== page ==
Editor’s note: This story has been corrected since publication. Last year’s Baton Rouge Pride Festival attracted 12,000 attendees, not 1,200. 225 apologizes for this error.
Baton Rouge Pride is done playing small. For the organization’s 13th annual LGBTQ pride festival, it’s pulling out all the stops.
For Pride Month, Baton Rouge Pride is hosting a week-long celebration with events around town. It is collaborating with local groups and businesses like Culture Candy, the Arts Council and Leur Magazine, hosting a documentary screening, several parties and a drag brunch—all held the week around Pride Festival at the Baton Rouge River Center.
“This is a family-friendly Pride for everyone,” says Baton Rouge Pride Chairman Christopher Bradford. “We want to create more LGBTQ-friendly events for all subsets—asexual, lesbian, elderly LGBTQ, transgender—and we want to do it at places that are safe spaces for everyone.”
The organization has been around since 2007, providing resources, education, cultural events and other community-building activities for members of the local LGBTQ community and their friends, families and allies.
During the week leading up to Pride, the organization will be hosting a screening of the 1985 documentary Before Stonewall, a Prohibition-themed party at Hayride Scandal and a pre-festival celebration at George’s. On the Sunday after Pride, the group plans to finish its week-long celebration with a bang and host a drag brunch with local drag performers.
Bradford says for this year’s festival on June 15, he wants to take it in a new direction.
In addition to its regular LGBTQ-friendly resource fair and same-sex relationship blessing ceremonies, there will be four hours of Drag Queen Storytime, where children can listen to diverse and inclusive children’s books read by local drag queens.
“Drag Queen Storytime helps to promote acceptance, inclusion and, most importantly, anti-bullying,” Bradford says. “We did a small pop-up Drag Queen Storytime in early December 2018. We had so much outpour from the community to do it again that we decided to add it as part of the Kids Area at Pride.”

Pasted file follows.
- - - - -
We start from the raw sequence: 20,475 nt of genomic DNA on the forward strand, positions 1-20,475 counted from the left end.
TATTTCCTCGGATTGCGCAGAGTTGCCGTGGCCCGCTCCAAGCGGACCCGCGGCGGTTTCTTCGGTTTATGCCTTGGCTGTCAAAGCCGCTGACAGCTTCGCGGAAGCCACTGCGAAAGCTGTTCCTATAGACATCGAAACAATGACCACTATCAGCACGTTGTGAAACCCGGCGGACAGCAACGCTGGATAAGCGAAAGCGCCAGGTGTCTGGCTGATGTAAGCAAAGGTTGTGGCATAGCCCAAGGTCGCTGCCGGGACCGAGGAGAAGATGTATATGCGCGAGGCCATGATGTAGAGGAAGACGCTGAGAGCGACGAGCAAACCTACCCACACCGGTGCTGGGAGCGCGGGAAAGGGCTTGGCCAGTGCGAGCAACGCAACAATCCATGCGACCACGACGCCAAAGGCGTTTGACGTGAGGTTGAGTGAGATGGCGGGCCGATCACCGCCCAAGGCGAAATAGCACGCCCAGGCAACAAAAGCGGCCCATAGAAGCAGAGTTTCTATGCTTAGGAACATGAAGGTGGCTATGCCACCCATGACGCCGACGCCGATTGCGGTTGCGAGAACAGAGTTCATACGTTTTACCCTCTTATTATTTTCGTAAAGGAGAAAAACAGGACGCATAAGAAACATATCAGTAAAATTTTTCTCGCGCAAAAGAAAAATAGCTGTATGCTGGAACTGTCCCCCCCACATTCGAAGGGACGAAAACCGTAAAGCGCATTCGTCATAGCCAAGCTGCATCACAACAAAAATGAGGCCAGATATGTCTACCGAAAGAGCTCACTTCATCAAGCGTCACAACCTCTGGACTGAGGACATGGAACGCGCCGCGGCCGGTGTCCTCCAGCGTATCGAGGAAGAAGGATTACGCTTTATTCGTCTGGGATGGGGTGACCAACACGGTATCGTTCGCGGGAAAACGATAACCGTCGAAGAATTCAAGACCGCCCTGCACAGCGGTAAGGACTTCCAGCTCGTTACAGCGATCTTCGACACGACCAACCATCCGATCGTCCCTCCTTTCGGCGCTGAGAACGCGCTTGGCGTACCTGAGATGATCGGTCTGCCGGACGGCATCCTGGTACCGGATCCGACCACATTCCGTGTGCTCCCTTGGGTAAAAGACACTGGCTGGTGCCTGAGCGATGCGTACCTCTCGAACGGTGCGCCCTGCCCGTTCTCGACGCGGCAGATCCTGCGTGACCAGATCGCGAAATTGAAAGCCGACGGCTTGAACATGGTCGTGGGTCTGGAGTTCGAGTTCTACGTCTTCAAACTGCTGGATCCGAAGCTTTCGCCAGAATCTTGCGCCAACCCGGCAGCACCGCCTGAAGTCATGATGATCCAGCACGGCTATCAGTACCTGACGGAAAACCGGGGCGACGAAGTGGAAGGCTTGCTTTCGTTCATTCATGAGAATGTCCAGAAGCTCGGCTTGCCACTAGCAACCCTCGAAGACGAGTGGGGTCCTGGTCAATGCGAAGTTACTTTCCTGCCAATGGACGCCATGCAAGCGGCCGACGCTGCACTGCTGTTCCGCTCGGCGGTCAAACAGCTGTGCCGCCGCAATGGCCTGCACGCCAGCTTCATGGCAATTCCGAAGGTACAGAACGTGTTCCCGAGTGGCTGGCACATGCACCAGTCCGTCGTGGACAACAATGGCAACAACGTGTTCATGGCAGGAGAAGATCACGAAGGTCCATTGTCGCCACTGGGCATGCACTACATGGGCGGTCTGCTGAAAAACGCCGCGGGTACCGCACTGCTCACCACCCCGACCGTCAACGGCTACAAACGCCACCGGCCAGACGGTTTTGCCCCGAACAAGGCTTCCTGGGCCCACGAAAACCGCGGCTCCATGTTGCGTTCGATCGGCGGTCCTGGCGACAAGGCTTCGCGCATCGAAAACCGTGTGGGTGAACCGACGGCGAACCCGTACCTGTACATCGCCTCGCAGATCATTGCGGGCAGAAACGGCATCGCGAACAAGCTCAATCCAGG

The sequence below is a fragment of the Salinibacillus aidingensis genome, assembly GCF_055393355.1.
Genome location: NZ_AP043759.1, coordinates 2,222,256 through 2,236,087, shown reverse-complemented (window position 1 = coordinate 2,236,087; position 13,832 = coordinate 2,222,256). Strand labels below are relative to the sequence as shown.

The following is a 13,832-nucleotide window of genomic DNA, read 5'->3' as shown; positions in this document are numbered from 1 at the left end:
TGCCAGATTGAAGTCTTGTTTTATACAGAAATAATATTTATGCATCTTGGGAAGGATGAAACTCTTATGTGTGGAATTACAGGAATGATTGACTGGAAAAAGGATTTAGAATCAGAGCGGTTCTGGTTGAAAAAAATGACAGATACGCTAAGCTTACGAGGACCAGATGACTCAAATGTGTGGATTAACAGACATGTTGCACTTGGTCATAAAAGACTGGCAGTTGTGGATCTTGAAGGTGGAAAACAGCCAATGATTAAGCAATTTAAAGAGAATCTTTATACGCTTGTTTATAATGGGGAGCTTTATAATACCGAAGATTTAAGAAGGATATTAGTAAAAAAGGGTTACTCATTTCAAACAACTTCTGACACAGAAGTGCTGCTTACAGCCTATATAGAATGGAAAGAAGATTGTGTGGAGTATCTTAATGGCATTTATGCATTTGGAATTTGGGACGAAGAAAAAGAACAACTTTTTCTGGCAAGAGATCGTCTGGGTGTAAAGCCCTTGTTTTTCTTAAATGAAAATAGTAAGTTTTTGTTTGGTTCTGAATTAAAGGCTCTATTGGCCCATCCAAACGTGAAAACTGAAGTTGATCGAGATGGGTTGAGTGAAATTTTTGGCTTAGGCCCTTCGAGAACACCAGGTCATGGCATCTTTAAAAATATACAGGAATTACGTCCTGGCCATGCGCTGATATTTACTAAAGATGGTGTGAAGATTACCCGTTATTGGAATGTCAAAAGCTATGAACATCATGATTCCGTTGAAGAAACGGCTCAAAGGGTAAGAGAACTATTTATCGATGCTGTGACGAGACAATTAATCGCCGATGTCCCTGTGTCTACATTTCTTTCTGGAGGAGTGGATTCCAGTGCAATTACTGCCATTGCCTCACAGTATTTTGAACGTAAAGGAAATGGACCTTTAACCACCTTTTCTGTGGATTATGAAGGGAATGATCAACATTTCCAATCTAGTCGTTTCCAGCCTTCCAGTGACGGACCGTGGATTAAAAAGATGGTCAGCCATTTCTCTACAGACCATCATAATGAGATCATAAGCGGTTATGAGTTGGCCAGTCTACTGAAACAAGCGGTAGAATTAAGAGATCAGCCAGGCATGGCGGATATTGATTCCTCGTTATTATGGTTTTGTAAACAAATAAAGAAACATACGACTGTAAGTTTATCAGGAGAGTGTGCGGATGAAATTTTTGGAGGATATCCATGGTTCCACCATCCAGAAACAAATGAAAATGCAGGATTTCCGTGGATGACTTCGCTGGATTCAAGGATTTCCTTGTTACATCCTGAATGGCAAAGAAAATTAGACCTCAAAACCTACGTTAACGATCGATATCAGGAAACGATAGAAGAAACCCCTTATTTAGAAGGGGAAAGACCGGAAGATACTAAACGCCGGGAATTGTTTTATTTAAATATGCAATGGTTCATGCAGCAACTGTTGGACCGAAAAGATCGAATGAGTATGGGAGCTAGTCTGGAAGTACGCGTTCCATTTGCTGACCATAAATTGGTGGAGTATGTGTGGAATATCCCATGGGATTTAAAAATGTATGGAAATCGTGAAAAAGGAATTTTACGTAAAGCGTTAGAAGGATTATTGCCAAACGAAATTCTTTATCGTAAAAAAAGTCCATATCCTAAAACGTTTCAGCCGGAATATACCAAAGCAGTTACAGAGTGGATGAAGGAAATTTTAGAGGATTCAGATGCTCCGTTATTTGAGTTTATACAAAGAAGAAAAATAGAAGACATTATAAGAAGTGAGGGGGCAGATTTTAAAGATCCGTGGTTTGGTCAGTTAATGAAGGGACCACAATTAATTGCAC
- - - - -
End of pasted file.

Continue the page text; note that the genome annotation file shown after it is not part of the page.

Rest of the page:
Festival entertainment includes Broadway singer Frenchie Davis, soul and dance singer Pepper MaShay, local band Hip Deep, the all-drag-queen Mardi Gras group Krewe of Divas and drag queen performers The Austin Babtist Women and Miranda Mann.
Attendees can shop local art and goods at Leur Magazine’s Queerative Market, a pop-up market that celebrates local queer artists and makers and helps them showcase their work. The market will be on the second floor of the River Center in the Riverview Room. Also, be on the lookout for Brew Ha-Ha’s five-foot rainbow cake-ball arrangement for guests to eat.
Since Baton Rouge Pride’s founding, the nonprofit has hosted its free annual festival to provide plenty of resources—from education and support groups to health care professionals and spiritual advisors—all under one roof. What started with just a few hundred locals in attendance has nearly quadrupled. Last year, 12,000 people attended the festival at Raising Cane’s River Center, with dozens of information booths spread out across the venue, as well as performances on stage and an arts market.
In addition, more than 240 people received HIV testing at the event. With help from sponsors and volunteers, Baton Rouge Pride hopes to attract more attendees and educate and inform more people on sexual health.
“Our goal is to do 300 HIV tests this year,” Bradford says. “We’ve had free HIV testing for the past several years but with the recent statistics of HIV cases in the Baton Rouge area it’s extremely important we do our part to help the community combat HIV. Without knowing your status, not only are you at risk, but so are others.”
Baton Rouge Pride Festival is June 15, noon-7 p.m., at Raising Cane’s River Center. Find more information about the festival at batonrougepride.org.
This article was originally published in the June 2019 issue of 225 Magazine.